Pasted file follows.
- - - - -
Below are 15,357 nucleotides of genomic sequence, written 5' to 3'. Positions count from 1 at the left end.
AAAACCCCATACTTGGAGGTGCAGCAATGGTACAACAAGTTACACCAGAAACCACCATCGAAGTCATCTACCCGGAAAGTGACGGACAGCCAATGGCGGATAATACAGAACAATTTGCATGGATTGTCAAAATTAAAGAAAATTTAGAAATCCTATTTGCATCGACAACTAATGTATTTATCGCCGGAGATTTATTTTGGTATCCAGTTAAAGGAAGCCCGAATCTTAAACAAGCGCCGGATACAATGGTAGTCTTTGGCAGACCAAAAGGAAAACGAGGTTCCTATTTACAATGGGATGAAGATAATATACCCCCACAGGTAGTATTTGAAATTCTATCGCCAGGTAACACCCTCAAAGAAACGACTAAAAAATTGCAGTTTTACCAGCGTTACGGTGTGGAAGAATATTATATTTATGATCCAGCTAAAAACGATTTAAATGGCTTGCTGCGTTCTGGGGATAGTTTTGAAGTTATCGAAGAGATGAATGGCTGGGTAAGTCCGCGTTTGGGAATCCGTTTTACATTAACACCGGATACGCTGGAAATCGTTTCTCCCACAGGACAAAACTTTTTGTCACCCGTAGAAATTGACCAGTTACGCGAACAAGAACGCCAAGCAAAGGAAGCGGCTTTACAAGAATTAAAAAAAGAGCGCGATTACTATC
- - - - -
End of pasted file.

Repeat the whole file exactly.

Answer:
Below are 15,357 nucleotides of genomic sequence, written 5' to 3'. Positions count from 1 at the left end.
AAAACCCCATACTTGGAGGTGCAGCAATGGTACAACAAGTTACACCAGAAACCACCATCGAAGTCATCTACCCGGAAAGTGACGGACAGCCAATGGCGGATAATACAGAACAATTTGCATGGATTGTCAAAATTAAAGAAAATTTAGAAATCCTATTTGCATCGACAACTAATGTATTTATCGCCGGAGATTTATTTTGGTATCCAGTTAAAGGAAGCCCGAATCTTAAACAAGCGCCGGATACAATGGTAGTCTTTGGCAGACCAAAAGGAAAACGAGGTTCCTATTTACAATGGGATGAAGATAATATACCCCCACAGGTAGTATTTGAAATTCTATCGCCAGGTAACACCCTCAAAGAAACGACTAAAAAATTGCAGTTTTACCAGCGTTACGGTGTGGAAGAATATTATATTTATGATCCAGCTAAAAACGATTTAAATGGCTTGCTGCGTTCTGGGGATAGTTTTGAAGTTATCGAAGAGATGAATGGCTGGGTAAGTCCGCGTTTGGGAATCCGTTTTACATTAACACCGGATACGCTGGAAATCGTTTCTCCCACAGGACAAAACTTTTTGTCACCCGTAGAAATTGACCAGTTACGCGAACAAGAACGCCAAGCAAAGGAAGCGGCTTTACAAGAATTAAAAAAAGAGCGCGATTACTATC